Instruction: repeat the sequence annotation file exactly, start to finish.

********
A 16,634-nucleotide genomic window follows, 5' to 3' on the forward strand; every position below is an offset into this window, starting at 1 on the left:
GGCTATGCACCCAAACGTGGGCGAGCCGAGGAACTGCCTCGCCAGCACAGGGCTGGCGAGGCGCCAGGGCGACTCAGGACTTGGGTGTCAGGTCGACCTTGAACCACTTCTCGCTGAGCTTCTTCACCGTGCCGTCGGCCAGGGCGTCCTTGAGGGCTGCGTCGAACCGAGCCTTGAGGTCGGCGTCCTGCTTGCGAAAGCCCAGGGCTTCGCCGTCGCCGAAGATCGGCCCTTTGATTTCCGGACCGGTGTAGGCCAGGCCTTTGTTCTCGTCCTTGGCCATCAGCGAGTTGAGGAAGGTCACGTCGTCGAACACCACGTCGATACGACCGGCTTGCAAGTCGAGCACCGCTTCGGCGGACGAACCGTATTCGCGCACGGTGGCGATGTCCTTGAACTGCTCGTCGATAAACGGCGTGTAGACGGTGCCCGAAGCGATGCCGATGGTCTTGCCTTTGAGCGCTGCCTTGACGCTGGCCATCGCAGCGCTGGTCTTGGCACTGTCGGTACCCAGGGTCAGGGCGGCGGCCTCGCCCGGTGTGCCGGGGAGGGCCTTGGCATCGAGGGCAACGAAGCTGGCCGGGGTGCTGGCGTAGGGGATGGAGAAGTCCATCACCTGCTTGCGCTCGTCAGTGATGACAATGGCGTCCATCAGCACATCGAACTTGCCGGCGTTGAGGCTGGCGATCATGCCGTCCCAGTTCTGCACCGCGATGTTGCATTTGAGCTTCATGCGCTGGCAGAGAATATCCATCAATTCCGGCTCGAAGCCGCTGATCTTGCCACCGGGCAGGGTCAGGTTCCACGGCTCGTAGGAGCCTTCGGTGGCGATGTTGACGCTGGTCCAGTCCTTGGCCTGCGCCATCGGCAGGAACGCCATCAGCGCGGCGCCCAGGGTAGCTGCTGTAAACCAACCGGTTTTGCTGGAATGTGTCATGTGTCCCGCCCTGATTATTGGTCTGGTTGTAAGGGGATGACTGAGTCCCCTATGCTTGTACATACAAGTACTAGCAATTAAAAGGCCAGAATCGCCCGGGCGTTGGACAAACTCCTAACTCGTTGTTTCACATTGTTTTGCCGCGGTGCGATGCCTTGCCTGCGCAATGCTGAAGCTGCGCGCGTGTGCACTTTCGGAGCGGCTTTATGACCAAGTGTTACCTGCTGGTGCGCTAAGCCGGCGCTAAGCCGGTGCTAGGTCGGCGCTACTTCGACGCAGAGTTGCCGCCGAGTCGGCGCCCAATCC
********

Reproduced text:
A 16,634-nucleotide genomic window follows, 5' to 3' on the forward strand; every position below is an offset into this window, starting at 1 on the left:
GGCTATGCACCCAAACGTGGGCGAGCCGAGGAACTGCCTCGCCAGCACAGGGCTGGCGAGGCGCCAGGGCGACTCAGGACTTGGGTGTCAGGTCGACCTTGAACCACTTCTCGCTGAGCTTCTTCACCGTGCCGTCGGCCAGGGCGTCCTTGAGGGCTGCGTCGAACCGAGCCTTGAGGTCGGCGTCCTGCTTGCGAAAGCCCAGGGCTTCGCCGTCGCCGAAGATCGGCCCTTTGATTTCCGGACCGGTGTAGGCCAGGCCTTTGTTCTCGTCCTTGGCCATCAGCGAGTTGAGGAAGGTCACGTCGTCGAACACCACGTCGATACGACCGGCTTGCAAGTCGAGCACCGCTTCGGCGGACGAACCGTATTCGCGCACGGTGGCGATGTCCTTGAACTGCTCGTCGATAAACGGCGTGTAGACGGTGCCCGAAGCGATGCCGATGGTCTTGCCTTTGAGCGCTGCCTTGACGCTGGCCATCGCAGCGCTGGTCTTGGCACTGTCGGTACCCAGGGTCAGGGCGGCGGCCTCGCCCGGTGTGCCGGGGAGGGCCTTGGCATCGAGGGCAACGAAGCTGGCCGGGGTGCTGGCGTAGGGGATGGAGAAGTCCATCACCTGCTTGCGCTCGTCAGTGATGACAATGGCGTCCATCAGCACATCGAACTTGCCGGCGTTGAGGCTGGCGATCATGCCGTCCCAGTTCTGCACCGCGATGTTGCATTTGAGCTTCATGCGCTGGCAGAGAATATCCATCAATTCCGGCTCGAAGCCGCTGATCTTGCCACCGGGCAGGGTCAGGTTCCACGGCTCGTAGGAGCCTTCGGTGGCGATGTTGACGCTGGTCCAGTCCTTGGCCTGCGCCATCGGCAGGAACGCCATCAGCGCGGCGCCCAGGGTAGCTGCTGTAAACCAACCGGTTTTGCTGGAATGTGTCATGTGTCCCGCCCTGATTATTGGTCTGGTTGTAAGGGGATGACTGAGTCCCCTATGCTTGTACATACAAGTACTAGCAATTAAAAGGCCAGAATCGCCCGGGCGTTGGACAAACTCCTAACTCGTTGTTTCACATTGTTTTGCCGCGGTGCGATGCCTTGCCTGCGCAATGCTGAAGCTGCGCGCGTGTGCACTTTCGGAGCGGCTTTATGACCAAGTGTTACCTGCTGGTGCGCTAAGCCGGCGCTAAGCCGGTGCTAGGTCGGCGCTACTTCGACGCAGAGTTGCCGCCGAGTCGGCGCCCAATCC